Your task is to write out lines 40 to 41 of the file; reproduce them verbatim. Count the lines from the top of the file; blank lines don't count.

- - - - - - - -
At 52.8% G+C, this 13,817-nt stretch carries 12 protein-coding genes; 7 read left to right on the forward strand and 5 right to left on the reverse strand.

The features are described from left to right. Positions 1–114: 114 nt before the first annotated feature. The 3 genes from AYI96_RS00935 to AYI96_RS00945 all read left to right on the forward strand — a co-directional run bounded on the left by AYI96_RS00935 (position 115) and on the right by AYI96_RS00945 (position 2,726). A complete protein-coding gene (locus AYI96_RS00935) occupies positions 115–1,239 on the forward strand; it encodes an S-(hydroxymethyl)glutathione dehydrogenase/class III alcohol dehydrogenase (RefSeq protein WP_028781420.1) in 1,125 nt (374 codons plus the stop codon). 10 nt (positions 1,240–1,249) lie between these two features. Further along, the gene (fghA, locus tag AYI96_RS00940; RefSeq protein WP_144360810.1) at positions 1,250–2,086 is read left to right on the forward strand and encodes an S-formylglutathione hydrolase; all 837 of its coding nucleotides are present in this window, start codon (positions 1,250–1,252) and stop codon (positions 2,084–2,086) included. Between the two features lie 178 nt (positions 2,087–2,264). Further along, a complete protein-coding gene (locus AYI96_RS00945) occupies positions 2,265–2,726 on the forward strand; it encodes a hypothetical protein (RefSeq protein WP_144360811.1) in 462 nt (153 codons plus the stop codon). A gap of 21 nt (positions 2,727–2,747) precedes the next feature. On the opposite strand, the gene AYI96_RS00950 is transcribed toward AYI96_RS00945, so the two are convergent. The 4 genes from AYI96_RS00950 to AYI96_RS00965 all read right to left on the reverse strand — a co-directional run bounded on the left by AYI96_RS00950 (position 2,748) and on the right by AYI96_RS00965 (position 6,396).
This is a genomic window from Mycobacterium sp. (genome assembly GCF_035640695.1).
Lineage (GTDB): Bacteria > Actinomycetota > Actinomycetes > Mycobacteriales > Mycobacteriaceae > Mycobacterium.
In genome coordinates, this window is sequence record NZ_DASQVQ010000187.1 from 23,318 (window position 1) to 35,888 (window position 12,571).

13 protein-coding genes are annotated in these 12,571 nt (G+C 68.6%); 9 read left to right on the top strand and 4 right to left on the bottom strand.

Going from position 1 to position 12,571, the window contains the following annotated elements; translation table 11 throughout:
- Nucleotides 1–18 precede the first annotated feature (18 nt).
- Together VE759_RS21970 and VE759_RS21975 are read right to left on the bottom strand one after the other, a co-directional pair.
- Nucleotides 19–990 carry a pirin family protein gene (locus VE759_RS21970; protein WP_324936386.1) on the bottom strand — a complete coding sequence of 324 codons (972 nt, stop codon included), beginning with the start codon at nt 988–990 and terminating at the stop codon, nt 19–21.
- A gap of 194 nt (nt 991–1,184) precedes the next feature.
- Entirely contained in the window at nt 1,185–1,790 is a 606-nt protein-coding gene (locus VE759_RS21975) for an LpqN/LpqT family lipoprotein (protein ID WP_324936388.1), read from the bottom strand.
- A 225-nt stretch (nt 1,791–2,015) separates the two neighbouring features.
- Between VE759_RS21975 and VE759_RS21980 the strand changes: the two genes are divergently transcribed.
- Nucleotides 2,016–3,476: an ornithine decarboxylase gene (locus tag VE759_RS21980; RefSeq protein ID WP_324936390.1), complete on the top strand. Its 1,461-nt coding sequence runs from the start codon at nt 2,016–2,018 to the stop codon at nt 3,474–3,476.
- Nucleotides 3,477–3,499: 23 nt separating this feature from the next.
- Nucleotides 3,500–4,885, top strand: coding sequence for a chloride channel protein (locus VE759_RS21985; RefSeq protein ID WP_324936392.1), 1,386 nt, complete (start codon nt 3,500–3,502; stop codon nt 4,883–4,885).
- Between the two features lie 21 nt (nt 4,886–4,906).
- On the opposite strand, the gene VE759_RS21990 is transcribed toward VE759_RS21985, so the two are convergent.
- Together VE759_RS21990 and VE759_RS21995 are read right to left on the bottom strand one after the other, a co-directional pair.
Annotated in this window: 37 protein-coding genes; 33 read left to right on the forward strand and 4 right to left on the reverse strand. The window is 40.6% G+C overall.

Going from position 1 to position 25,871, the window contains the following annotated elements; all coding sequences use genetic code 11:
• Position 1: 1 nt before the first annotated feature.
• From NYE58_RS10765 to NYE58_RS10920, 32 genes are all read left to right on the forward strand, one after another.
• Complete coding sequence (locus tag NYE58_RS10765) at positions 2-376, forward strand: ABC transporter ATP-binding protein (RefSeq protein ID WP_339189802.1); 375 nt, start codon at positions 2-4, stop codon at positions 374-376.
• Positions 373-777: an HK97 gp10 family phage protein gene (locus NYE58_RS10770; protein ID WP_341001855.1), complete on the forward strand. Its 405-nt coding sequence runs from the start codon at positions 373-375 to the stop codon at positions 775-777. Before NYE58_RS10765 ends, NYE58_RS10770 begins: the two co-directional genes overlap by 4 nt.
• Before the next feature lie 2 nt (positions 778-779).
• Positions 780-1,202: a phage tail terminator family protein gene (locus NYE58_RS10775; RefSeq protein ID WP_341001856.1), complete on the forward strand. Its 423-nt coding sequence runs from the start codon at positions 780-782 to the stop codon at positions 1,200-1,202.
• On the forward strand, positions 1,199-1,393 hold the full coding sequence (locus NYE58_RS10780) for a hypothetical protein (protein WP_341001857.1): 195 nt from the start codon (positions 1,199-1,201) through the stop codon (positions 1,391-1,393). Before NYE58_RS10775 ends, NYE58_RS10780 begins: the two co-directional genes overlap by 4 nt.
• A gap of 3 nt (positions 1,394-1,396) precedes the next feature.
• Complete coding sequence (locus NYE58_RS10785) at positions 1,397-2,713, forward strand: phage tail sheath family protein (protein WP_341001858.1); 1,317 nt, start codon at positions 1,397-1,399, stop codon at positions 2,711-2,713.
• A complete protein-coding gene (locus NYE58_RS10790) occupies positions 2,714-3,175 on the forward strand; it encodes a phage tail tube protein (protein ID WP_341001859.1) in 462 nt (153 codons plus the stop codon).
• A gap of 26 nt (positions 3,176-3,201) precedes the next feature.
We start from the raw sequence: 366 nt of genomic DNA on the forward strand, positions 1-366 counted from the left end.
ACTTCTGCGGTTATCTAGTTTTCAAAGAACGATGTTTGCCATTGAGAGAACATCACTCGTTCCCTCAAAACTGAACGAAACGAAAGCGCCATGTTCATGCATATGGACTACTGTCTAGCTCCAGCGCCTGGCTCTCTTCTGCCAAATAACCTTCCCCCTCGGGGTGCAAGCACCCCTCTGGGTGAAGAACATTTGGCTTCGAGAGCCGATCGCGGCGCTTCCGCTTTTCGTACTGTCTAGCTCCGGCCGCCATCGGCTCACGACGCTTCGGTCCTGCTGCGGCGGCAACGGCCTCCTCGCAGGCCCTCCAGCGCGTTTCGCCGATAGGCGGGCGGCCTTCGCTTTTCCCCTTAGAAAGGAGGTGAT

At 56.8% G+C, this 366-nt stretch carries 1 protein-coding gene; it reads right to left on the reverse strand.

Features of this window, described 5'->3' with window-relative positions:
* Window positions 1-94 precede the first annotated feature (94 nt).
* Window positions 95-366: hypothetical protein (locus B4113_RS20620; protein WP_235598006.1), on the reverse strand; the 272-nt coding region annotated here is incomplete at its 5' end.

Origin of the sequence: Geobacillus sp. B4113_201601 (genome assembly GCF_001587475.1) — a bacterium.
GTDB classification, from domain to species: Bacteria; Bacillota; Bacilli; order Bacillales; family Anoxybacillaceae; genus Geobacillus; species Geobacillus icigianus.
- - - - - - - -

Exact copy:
Origin of the sequence: Geobacillus sp. B4113_201601 (genome assembly GCF_001587475.1) — a bacterium.
GTDB classification, from domain to species: Bacteria; Bacillota; Bacilli; order Bacillales; family Anoxybacillaceae; genus Geobacillus; species Geobacillus icigianus.